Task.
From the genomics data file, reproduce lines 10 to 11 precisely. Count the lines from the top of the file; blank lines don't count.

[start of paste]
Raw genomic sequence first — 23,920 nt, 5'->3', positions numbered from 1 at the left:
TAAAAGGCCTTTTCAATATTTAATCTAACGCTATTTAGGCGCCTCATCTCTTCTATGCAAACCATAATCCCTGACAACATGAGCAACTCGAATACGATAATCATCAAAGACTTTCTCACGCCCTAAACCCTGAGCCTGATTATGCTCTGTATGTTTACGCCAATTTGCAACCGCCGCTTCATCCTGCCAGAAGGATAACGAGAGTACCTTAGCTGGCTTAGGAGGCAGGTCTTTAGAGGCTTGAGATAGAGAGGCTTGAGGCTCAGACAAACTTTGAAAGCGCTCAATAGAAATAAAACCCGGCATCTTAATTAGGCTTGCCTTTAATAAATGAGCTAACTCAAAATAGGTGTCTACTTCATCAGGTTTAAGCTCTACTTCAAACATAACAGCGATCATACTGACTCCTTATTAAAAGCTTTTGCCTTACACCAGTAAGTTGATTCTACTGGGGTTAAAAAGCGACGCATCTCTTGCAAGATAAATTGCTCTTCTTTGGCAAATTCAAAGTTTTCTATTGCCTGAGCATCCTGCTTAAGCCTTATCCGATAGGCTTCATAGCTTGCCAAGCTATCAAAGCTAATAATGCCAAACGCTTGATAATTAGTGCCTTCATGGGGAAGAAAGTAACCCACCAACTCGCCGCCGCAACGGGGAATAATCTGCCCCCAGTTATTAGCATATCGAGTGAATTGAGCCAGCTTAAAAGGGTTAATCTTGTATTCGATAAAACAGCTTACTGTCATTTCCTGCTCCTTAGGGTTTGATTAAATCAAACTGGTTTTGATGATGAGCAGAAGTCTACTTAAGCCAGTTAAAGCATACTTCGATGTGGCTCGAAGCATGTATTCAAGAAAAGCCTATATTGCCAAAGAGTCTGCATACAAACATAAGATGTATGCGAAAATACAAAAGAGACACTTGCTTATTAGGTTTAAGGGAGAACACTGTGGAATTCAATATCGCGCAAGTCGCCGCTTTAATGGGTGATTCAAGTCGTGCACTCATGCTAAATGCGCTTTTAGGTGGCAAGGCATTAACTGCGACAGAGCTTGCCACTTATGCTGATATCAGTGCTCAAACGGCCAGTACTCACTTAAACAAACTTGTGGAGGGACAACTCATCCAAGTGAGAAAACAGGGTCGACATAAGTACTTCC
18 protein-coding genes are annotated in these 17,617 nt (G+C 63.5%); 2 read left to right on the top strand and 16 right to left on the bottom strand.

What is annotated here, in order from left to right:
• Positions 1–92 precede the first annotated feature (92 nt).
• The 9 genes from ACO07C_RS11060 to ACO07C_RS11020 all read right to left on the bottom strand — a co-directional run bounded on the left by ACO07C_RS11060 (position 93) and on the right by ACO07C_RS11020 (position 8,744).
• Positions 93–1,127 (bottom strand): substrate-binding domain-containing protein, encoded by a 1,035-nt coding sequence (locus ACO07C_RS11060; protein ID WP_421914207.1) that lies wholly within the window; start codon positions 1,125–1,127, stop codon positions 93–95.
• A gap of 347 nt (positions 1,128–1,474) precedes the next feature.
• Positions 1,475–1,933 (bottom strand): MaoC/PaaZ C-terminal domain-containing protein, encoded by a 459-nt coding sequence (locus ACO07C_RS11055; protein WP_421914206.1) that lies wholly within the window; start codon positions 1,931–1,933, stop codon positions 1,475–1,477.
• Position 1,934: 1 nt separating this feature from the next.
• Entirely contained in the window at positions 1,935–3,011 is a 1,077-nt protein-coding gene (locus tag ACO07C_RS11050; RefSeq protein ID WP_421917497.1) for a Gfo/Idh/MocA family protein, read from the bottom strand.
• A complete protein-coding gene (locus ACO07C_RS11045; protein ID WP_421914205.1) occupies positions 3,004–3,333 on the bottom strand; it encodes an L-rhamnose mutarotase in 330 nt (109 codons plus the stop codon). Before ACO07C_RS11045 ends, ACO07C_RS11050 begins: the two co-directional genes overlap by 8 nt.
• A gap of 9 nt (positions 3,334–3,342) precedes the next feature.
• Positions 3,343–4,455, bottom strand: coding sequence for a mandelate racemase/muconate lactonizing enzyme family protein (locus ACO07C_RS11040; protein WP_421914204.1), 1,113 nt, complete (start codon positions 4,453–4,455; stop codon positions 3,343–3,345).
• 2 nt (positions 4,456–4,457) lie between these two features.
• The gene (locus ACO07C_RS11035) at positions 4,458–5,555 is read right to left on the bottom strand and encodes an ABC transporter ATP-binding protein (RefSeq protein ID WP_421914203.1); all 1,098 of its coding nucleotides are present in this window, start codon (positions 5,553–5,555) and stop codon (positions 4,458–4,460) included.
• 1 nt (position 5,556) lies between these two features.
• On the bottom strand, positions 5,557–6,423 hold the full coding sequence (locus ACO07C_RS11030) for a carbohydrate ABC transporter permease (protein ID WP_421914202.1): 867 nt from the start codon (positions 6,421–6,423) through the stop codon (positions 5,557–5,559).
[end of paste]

• Position 1,934: 1 nt separating this feature from the next.
• Entirely contained in the window at positions 1,935–3,011 is a 1,077-nt protein-coding gene (locus tag ACO07C_RS11050; RefSeq protein ID WP_421917497.1) for a Gfo/Idh/MocA family protein, read from the bottom strand.